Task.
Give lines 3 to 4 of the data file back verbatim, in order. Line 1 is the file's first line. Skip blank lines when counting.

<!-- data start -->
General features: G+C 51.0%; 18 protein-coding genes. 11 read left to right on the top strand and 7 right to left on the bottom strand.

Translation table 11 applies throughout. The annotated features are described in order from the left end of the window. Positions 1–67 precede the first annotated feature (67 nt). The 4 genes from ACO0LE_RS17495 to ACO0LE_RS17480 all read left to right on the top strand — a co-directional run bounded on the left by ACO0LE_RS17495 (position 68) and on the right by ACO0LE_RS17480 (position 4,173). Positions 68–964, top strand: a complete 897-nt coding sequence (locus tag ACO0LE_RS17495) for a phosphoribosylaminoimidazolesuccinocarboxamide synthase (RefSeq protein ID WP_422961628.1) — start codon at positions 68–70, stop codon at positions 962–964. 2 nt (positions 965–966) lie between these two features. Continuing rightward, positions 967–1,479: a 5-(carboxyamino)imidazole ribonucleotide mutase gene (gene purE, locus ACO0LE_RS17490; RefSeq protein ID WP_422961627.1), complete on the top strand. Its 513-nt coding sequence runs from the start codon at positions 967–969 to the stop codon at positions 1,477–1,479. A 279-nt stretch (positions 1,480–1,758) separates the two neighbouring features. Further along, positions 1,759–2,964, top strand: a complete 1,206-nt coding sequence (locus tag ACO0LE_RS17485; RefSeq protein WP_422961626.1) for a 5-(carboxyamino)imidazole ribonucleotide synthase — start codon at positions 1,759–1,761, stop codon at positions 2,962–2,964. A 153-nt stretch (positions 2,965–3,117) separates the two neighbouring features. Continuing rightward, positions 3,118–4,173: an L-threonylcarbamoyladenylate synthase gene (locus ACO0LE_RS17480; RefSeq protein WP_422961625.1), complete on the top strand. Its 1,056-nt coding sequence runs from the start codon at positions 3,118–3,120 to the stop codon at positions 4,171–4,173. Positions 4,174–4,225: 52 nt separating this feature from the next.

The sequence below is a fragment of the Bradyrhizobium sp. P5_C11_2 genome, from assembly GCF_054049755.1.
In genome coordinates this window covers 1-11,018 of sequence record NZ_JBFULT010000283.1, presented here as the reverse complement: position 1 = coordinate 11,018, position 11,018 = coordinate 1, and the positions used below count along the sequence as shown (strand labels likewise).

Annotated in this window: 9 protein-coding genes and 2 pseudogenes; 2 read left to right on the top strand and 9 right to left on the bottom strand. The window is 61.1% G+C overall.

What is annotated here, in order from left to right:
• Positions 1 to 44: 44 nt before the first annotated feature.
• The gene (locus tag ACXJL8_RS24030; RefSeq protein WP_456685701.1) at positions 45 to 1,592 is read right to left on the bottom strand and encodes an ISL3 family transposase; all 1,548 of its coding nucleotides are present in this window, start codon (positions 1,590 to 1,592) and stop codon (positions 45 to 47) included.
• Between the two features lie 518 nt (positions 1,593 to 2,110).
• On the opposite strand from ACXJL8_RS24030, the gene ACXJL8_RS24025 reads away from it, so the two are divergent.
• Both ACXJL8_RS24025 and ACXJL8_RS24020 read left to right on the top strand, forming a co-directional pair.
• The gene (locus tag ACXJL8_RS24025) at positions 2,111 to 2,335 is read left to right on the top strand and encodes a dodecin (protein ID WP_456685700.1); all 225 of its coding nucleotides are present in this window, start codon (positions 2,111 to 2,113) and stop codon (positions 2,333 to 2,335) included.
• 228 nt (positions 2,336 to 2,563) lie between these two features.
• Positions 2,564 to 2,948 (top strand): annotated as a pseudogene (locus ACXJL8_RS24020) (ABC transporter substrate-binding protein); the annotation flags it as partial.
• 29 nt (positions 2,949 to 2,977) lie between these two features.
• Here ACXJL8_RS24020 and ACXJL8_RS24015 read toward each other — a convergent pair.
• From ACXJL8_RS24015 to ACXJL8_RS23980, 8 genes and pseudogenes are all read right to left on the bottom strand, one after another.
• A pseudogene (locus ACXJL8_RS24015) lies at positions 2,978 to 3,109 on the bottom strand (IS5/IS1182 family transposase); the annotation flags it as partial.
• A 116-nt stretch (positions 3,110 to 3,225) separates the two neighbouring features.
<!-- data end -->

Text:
The sequence below is a fragment of the Bradyrhizobium sp. P5_C11_2 genome, from assembly GCF_054049755.1.
In genome coordinates this window covers 1-11,018 of sequence record NZ_JBFULT010000283.1, presented here as the reverse complement: position 1 = coordinate 11,018, position 11,018 = coordinate 1, and the positions used below count along the sequence as shown (strand labels likewise).